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...to see clutter with fresh eyes.
A photograph helps us to see a space anew: It changes our perspective and gives us a measure of detachment that can enable us to decide what items should...
Unfinished projects contribute to clutter because we often leave them out in the open as a reminder to finish them. Push yourself to complete an unfinished project — or just call an end to i...
When we see objects settled into a particular place over time, it becomes hard to imagine where else they might go. So put your clutter into a new context.
Once you detach t...
If you can’t decide whether you should keep an item of clothing, ask yourself, “If I ran into my ex on the street, would I be happy if I were wearing this?”
Often, the answer wil...
Make a scenario in your head: imagine that far in the future, your relatives have arrived to clean out your house. What items will they want and what items will they give away, toss or re...
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Contrary to popular belief, body language in the context of public speaking is more than hand and arm gesture.
It means adjusting the way we stand, move and smile to capture and hold the atte...
Match your gestures to your words.
We are visual creatures, and any movement used in the right way in this direction will spark the attention of your audience. Just try not to abuse this rule.
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It's what occurs when we want to achieve something and we think about it constantly but we don't do it.
This happens because of a few mental blocks that are keeping us locked in this c...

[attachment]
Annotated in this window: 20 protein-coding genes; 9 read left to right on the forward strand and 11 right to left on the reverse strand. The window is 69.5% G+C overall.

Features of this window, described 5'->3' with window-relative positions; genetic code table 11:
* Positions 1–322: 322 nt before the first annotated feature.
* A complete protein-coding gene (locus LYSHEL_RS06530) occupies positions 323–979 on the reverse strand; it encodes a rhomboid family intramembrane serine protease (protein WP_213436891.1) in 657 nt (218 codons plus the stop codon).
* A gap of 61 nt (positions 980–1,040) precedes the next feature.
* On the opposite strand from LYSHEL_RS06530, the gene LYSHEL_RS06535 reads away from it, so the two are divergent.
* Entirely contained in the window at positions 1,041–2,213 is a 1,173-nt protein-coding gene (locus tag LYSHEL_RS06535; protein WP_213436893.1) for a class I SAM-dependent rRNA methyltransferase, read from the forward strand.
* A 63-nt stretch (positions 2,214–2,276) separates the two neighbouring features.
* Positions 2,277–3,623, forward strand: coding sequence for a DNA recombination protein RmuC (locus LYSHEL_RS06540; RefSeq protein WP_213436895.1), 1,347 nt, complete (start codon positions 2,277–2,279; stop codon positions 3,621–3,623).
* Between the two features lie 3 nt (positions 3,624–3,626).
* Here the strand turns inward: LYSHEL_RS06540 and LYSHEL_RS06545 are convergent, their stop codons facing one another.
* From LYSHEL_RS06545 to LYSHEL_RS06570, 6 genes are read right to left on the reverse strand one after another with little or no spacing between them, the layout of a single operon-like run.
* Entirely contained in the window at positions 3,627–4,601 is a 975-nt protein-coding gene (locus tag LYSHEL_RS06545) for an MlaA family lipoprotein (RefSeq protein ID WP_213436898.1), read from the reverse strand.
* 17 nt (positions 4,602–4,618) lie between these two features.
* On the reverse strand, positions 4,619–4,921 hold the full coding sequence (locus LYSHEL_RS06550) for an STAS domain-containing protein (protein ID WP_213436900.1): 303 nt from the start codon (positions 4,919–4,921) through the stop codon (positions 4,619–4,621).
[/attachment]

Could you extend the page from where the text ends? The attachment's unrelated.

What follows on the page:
Experiencing a rocky start is enough sometimes to discourage us from going any further and we convince ourselves we don't have what it takes to do a certain task.
How to outsmart it: Develop a growth mindset and try to see each failure as just an opportunity to learn.
While our identities can give us a sense of meaning and a place in the world, sometimes they can get in our way when we’re attempting new things: many of us will avoid doing anything that threatens our sense of self.
How to outsmart it: Find people like you, that are doing the things you'd like to do and share your concerns with them.
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When you encounter a new claim, look for conflicts of interest. Ask: Do they stand to profit from what they say? Are they affiliated with an organization that could be swaying them? Other questions to consider: What makes the writer or speaker qualified to comment on the topic? What statements have they made in the past?
Is a cognitive bias that makes our feeling towards someone affect how we judge their claims. If we dislike someone, we are a lot more likely to disagree with them; if we like them, we are biased to agree.
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